The Congressional Budget Office released a letter discussing the impact of preventive services on health care costs. This section in a blog post about the letter is illustrative:
That result may seem counterintuitive. For example, many observers point to cases in which a simple medical test, if given early enough, can reveal a condition that is treatable at a fraction of the cost of treating that same illness after it has progressed. But when analyzing the effects of preventive care on total spending for health care, it is important to recognize that doctors do not know beforehand which patients are going to develop costly illnesses. To avert one case of acute illness, it is usually necessary to provide preventive care to many patients, most of whom would not have suffered that illness anyway. Judging the overall effect on medical spending requires analysts to calculate not just the savings from the relatively few individuals who would avoid more expensive treatment later, but also the costs of the many who would make greater use of preventive care.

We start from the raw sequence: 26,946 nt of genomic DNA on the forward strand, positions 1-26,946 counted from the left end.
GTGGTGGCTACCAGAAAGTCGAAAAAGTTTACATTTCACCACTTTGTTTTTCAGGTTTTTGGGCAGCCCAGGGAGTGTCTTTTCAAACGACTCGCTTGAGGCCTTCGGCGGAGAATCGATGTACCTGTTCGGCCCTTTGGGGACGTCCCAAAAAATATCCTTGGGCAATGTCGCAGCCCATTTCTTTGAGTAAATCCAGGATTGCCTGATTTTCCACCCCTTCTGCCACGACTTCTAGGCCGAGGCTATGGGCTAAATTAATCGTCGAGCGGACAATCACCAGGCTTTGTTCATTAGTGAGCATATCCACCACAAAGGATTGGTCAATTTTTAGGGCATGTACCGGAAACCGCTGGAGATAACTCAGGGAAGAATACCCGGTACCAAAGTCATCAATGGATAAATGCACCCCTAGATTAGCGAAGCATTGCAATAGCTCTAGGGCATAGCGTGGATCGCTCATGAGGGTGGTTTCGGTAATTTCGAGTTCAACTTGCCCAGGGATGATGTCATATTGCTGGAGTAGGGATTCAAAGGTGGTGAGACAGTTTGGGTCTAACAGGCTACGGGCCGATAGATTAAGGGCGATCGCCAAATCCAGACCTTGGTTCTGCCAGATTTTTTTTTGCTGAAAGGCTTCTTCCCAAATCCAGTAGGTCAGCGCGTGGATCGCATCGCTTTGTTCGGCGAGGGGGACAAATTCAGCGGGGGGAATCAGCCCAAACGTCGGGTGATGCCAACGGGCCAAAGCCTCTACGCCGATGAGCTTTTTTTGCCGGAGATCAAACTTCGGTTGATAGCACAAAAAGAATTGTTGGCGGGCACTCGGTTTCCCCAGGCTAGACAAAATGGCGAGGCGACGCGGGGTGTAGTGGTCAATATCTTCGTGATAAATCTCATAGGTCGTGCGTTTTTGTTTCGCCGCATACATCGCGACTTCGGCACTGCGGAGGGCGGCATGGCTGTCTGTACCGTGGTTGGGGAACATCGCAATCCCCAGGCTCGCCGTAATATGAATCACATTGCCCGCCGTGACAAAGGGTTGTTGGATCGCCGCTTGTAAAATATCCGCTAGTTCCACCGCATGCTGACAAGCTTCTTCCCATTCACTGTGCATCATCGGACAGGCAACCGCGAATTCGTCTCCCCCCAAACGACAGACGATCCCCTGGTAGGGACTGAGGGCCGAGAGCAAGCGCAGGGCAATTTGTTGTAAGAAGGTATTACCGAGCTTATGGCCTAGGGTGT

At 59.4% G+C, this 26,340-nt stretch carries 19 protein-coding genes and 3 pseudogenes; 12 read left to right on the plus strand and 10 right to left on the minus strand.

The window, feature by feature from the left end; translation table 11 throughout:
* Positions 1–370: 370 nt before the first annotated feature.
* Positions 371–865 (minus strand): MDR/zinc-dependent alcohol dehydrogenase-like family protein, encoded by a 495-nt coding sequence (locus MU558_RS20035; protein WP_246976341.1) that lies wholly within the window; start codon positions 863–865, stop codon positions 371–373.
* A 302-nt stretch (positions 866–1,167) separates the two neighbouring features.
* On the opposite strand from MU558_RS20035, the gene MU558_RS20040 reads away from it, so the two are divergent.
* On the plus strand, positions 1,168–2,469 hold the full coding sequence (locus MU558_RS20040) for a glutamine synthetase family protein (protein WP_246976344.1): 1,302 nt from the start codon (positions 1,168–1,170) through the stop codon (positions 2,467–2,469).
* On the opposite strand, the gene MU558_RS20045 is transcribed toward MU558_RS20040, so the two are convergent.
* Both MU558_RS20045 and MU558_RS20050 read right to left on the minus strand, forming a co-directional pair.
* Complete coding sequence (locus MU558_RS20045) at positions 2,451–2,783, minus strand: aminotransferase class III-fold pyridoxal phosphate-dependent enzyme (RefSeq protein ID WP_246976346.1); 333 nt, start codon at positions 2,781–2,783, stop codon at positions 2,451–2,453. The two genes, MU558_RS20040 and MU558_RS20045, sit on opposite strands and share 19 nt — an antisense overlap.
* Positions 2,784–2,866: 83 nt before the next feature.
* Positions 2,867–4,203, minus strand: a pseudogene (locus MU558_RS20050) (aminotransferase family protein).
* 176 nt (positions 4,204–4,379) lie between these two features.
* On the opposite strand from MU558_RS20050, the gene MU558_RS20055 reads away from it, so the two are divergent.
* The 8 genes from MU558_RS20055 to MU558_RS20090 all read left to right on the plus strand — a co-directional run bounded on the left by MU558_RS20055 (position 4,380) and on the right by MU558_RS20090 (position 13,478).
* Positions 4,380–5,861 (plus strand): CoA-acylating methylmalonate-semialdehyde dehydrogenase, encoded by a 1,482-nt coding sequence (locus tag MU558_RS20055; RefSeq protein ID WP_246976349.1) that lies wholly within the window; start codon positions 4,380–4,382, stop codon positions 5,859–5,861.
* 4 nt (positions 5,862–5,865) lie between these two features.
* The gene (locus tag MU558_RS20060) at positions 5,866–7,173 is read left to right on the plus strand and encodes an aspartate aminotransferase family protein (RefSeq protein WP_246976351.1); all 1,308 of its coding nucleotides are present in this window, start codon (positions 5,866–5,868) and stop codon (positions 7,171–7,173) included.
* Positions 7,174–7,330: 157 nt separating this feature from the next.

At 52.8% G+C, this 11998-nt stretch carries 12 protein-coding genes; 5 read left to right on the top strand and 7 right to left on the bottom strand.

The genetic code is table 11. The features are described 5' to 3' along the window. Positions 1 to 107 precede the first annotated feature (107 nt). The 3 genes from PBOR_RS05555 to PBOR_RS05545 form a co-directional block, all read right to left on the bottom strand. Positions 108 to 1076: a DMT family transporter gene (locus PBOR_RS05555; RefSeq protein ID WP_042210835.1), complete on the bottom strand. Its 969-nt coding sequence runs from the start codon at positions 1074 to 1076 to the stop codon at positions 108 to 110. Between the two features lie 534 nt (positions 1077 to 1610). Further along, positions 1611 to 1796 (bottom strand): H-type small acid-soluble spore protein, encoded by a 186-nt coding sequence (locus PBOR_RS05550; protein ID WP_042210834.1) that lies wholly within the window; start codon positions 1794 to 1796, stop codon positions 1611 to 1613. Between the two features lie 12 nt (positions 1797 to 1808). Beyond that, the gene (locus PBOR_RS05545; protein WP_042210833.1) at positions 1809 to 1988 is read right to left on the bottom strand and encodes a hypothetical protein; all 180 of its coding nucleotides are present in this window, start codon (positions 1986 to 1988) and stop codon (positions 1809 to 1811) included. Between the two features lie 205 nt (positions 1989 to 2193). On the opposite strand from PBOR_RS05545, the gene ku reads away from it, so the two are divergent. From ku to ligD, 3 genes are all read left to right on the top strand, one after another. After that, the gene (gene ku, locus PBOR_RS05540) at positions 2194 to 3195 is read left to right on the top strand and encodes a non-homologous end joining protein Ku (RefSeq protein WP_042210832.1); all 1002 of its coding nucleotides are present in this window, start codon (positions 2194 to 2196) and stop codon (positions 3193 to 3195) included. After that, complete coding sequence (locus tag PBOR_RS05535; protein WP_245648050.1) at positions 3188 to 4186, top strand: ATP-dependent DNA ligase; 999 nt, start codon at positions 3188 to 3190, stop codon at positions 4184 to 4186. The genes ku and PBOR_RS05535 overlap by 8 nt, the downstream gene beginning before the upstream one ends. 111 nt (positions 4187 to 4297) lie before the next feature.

This is a very straightforward use of an expected value equation - take the number of patients likely to have an illness and multiply it by the difference between treatment costs for progressed illness and treatment costs for early identification. This total number is then compared with the costs for testing for the illness across a large population where only a fraction have the illness.
A good example of the application is hard drive encryption. I remember a few years ago hearing folks say that it only costs $100 per laptop (or something like this - I don't recall the real number offhand) to save breach costs that amount into the tens or hundreds of thousands of dollars.
The proper way to evaluate this is to compare the total costs for encryption to the number of laptops expected to be compromised times the expected losses. I still believe this is a win for encryption, but the analysis needs to be appropriate to ensure there aren't cases where you are spending too much money for 'preventive care.'